We need to let go of the idea that money is the most important thing an employer can offer. Intangible assets are increasingly becoming more vital, and more valued.
Money is what has always dominated the negotiated relationship between an employee and their employer. Employees work in order to secure money to provide for themselves, their families and their future. In light of this, money is unassailably one of the most valuable assets an employer can offer them. That’s why the HR functions of most companies spend so much time designing pay packages that include financial elements only.
However, I think it is time we let go of the notion that money is the only valuable asset an employer can offer, and widen the conversation to include other forms of compensation.
As part of the mindset of business, many of us have become used to putting a price on anything we see as valuable – and this is one of the primary reasons valuable employees are rewarded with more pay. Yet this does not have to be the case. Many companies have shown they have been aware of this for years by offering staff an increased leave allowance in recognition of long service – an incentive, but not a monetised one.
Although we may not be serving long careers within one company in the future, we will certainly work longer than we do now: we can expect a significant proportion of the population to work until around 80. Over the course of a long working life money is crucial – no-one wants to live out their old age in poverty. However, across a long life I believe intangible assets will be equally important. I predict that over the coming years, we’ll start seeing companies thinking more about how to balance tangible and intangible assets, and there are already some indications that this is happening:
Some of the world’s largest retailers, for example, are well aware that they cannot maintain their competitive market position if they continue to incentivise employees at the lower end of the salary scale on the basis of pay alone. To address this challenge they are exploring other options – offering a higher percentage of staff discount to lower-waged workers, building increased flexibility into retail roles, or offering more favourable leave packages – to make these jobs more attractive.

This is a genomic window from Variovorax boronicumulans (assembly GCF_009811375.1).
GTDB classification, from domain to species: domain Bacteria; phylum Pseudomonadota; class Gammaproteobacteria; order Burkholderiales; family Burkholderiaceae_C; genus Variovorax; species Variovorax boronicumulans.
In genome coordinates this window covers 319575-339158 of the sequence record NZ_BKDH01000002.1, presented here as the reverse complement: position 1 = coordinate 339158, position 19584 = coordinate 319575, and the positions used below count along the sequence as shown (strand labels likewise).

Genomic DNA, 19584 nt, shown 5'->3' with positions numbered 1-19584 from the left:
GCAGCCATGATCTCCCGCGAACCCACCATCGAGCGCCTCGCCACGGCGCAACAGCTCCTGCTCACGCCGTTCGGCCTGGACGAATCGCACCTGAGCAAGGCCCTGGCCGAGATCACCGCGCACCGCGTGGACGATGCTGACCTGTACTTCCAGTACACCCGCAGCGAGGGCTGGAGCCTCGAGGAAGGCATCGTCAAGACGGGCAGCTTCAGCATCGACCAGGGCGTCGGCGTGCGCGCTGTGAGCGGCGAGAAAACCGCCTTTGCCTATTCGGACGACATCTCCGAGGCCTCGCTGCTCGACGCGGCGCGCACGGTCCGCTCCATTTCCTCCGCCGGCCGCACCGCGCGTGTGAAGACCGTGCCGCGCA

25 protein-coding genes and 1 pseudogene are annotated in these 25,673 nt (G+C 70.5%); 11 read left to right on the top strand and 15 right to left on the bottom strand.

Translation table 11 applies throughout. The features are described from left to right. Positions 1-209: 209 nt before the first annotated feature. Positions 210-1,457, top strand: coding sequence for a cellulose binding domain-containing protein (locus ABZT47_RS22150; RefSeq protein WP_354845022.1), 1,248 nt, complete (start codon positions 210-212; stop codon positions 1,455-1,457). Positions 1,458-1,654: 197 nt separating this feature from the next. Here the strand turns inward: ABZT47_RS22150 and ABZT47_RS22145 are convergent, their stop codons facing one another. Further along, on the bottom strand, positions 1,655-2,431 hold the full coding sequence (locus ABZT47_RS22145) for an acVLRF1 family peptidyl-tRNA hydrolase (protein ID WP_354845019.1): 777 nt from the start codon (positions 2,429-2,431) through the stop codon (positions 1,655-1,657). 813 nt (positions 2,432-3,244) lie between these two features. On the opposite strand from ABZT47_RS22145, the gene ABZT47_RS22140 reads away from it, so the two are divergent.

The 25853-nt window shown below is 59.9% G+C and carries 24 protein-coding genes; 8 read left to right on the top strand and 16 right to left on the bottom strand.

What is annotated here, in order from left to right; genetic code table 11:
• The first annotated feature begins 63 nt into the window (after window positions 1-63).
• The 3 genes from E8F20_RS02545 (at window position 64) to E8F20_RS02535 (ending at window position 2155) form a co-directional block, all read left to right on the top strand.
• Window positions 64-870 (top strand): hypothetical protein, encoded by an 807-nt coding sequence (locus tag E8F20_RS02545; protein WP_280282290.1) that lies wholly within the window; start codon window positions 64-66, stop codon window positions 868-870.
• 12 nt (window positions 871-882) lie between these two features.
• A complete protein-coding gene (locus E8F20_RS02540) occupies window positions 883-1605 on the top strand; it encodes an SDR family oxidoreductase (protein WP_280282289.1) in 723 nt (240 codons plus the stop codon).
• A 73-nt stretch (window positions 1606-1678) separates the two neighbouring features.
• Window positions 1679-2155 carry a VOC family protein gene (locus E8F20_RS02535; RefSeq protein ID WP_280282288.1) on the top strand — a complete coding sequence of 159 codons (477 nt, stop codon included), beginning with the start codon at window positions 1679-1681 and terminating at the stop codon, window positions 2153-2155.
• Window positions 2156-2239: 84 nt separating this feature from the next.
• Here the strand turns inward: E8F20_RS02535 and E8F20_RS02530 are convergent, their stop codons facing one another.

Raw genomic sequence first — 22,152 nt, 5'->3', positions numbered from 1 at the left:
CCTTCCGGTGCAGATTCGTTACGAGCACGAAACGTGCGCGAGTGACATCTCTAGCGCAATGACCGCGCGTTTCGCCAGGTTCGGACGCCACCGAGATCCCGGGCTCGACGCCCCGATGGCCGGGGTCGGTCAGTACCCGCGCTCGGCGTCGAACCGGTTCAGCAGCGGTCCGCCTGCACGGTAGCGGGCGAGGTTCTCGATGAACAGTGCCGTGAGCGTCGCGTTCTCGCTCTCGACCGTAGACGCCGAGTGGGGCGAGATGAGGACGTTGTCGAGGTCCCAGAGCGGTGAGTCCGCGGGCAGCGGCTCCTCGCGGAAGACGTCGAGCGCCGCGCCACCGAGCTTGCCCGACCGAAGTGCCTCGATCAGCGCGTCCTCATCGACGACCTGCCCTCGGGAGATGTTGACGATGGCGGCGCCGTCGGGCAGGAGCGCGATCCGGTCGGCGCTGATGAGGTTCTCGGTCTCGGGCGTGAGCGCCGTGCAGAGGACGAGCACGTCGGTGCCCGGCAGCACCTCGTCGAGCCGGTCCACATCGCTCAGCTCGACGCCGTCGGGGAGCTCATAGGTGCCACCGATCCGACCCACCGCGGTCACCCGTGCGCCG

At the other end of the pay scale, large organisations are also finding that intangible assets play a key role in differentiating them from others when it comes to securing the best executive talent. These businesses are beginning to realise that another 10,000 or 20,000 dollars is less important to high quality candidates than the support they will get in building their own brand as a leader, or the opportunities they will be offered to be involved with mentoring and CSR.
But why should these principles only apply to workers at the top and bottom of the pay scale?
My view is that they shouldn’t. Years of research have shown that while pay is a valuable asset, it is not a great motivator when compared with intangible assets such as the type of work an employee is given to perform.
If intangible assets took centre stage, what would change? The first step would be to redesign jobs so they offer a greater proportion of intangible assets, and a second step would be to advertise them mentioning both their financial and intangible rewards.
These developments would naturally have an effect on the roles of employees and managers.
Managers would need to become skilled at designing – and redesigning – jobs to ensure they strike the right balance of tangible and intangible assets, and employees would experience the empowerment that comes from being able to decide on the balance of assets that works for them. For corporations that wish to reach that point, now is the time to start realigning the way they think about reward systems and their value.
Lynda Gratton is professor of management practice at London Business School